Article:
Baltic sea has low biodiversity and is therefore vulnerable to alien invasions. A young sea with much space for newcomers (through the Atlantic, in ballast waters…). All species in the Baltic are 'invasive' or 'non-indigenous' - as the environment is very new. New invaders cause disturbances, which isn’t a problem if they don’t propagate too much. Species turnover is acceptable as long as the amount of species doesn’t decrease. Trophic interactions can get out of balance. There is a need to increase biodiversity as well as diversity of different modes of knowing/learning/sharing.

Histories of Illness: the relationship between the island and illness - leprosy, mental illness, tick-borne diseases (boreliosis and encephalitis); illness on different scales - individuals, society, ecosystems; lineage and tradition, genetics. Tick populations (Ixodes ricinus and Ixodes perscilcatus) are growing, as is the number of ticks carrying boreliosis (lyme disease). Deer are 'tick factories' carrying 2000-3000 ticks every summer. As deer are a protected species, both deer and ticks propagate more. Ticks are an ecological problem but the solution has to include a sociological aspect (e.g. landowners shouldn’t breed deer for hunting as this provides an influx of new hosts…).

Spectres: biological species appearing and disappearing; traces, interference, things coming in and out of existence; liminal dispruptions, tensions, invitations to stop and look; ruptures in the comfortable status quo; ghosts as memories of social phenomena; ghosts like scars affecting present social and eco-systems; disruptions in the present as (hi)stories or speculative layers of the landscape; spectres as things that can only be observed over long periods of time through sensing, communing, noticing - creating an archive of sensibilities about the island - how does the island exist through us and other beings?; How do we listen to the island? The island has a history of observation (e.g. patient records, 300 years of data about priest ceremonies for the first ice-breaking in the spring, biological time series). Observers and caretakers… Patience. “You know that something is there but you let it lie dormant.”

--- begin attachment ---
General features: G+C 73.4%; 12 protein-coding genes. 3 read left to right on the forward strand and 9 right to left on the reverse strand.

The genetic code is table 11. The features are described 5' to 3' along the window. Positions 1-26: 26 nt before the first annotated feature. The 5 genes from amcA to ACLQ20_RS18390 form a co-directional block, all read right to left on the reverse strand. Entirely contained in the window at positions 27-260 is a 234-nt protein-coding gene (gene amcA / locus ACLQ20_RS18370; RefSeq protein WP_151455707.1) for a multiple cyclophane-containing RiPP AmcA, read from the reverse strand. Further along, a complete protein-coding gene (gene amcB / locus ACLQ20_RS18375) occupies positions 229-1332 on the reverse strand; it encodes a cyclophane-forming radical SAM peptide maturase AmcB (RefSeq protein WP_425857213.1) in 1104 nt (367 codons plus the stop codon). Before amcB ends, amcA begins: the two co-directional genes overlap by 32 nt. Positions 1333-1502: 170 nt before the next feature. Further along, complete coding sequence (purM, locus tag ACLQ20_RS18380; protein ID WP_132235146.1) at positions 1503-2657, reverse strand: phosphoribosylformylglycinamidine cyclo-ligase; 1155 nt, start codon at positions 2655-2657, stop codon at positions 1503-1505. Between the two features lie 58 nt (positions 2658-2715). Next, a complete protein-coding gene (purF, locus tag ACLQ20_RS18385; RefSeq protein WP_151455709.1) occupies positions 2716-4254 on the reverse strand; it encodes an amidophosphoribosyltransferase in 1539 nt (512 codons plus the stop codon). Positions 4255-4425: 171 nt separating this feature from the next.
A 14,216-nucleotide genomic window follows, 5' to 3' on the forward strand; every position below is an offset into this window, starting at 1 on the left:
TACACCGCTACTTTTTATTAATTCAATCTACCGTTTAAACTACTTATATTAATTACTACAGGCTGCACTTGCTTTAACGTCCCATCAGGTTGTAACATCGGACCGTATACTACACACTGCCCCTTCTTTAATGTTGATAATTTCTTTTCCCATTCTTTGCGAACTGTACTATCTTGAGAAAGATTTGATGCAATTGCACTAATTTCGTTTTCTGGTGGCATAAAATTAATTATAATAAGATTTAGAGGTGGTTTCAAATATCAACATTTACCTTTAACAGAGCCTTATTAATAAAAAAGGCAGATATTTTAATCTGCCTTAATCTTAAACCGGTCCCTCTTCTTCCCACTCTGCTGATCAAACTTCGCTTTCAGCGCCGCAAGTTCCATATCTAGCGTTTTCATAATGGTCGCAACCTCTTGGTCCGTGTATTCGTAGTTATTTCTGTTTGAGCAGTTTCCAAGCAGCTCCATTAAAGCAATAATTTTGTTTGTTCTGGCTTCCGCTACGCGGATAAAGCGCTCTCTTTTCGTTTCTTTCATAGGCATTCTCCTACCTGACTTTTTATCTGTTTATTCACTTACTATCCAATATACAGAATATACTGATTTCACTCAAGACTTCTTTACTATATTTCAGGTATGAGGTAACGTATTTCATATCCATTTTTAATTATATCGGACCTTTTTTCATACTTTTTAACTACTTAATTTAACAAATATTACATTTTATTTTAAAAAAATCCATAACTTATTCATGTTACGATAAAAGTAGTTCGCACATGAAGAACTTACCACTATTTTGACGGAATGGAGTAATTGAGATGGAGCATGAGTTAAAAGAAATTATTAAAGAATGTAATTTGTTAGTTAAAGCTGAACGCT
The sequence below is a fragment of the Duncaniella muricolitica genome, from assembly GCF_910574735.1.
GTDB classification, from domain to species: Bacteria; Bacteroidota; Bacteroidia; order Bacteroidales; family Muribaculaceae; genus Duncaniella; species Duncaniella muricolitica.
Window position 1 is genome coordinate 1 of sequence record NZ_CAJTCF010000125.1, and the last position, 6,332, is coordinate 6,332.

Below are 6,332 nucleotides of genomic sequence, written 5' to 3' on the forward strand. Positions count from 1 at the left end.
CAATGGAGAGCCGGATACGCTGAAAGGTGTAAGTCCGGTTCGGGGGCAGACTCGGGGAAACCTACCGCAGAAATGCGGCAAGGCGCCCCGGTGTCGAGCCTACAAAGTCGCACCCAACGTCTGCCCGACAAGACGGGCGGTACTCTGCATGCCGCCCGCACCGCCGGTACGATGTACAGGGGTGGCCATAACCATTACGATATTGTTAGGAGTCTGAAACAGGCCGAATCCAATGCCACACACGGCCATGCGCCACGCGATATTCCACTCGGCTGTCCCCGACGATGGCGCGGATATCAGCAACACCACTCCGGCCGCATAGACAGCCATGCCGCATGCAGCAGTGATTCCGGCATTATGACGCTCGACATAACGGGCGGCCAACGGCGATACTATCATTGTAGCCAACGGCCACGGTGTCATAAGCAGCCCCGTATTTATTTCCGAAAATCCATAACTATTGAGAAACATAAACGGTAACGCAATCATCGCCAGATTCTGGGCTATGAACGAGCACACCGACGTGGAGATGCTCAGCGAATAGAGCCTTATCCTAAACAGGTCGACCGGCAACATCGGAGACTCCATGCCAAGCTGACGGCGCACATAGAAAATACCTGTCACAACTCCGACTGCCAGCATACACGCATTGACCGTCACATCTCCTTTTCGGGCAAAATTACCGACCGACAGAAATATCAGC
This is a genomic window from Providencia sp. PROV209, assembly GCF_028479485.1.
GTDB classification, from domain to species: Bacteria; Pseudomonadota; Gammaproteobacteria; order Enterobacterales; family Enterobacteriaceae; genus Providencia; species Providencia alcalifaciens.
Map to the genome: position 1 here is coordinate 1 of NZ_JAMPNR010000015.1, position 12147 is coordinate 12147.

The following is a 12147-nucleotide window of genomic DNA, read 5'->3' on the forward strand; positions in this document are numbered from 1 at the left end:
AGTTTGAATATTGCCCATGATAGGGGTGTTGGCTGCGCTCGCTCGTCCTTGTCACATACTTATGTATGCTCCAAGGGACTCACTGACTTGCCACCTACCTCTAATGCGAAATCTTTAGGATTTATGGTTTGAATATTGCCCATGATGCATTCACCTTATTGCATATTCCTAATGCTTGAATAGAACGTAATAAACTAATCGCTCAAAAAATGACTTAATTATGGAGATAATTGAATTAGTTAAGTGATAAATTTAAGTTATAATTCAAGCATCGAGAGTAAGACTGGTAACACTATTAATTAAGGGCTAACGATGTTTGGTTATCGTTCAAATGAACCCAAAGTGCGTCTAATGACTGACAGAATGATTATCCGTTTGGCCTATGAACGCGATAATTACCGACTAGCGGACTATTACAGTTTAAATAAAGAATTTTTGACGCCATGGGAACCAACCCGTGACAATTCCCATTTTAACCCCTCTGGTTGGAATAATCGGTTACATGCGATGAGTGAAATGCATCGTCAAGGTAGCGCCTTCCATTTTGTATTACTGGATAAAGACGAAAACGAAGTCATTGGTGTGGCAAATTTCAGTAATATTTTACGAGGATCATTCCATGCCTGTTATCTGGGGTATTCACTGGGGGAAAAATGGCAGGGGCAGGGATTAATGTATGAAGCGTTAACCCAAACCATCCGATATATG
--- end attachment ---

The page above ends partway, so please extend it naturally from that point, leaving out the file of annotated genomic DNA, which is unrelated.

Change: heterogeneity/diversity different approaches to time (biological - generations, geological - aeons…); phenomena observable over long time (time-series, time-lapse) the overlapping processes of change in the landscape, climate, in the institutions on the island. Creative process in both art and science is based on improvisation and formalised (ritual) gestures (e.g. sampling, scientific papers (ritualised writing), exhibitions…). Working seasonally.The island as a micro-zone of intensity. Human and non-human agencies.

Climate change: earlier springs, less predictable ice (temperature increase), changes in the salinity gradient due to more rain in the winter (north Atlantic oscillation, influx of fresh water from the Neva river) - if there are less salt water pulses, there is less ventilation of the sea bottom, resulting in growing 'deserts' and increased osmotic stress for living beings (e.g. zooplankton, cod, shrimp…). This is a rapid change with no time for species to adapt. Increase of species thriving in brackish water (e.g. Limnocalanus macrurus, related to herring). The balance between salinity and temperature is disturbed, species move, expand or die out. Temperature increase allows ticks to propagate in larger populations and on higher latitudes.


How do we want to be on Seili?

The new alliance I propose is based on commitments to observation and fieldwork—and what I call noticing —Anna Tsing

Timescale: 3-5 years for a pilot/test including:

  • Research visits / Fieldwork
  • Larger gatherings (sharing, exchange)
  • Organically grow the group of participants through personal invitations, networking with likeminded people
  • Share findings in field-guides (tours, books), logbooks/journals…
  • Possible outcomes: Process (experiments, propositions, time-series…) + documentation (reports of experiments, experiences, rituals - as compost contributing to the future process
  • Engagement with rather than communication to the public; transforming rather than transmitting meaning
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  • Last modified: 2024-07-12 12:06
  • by nik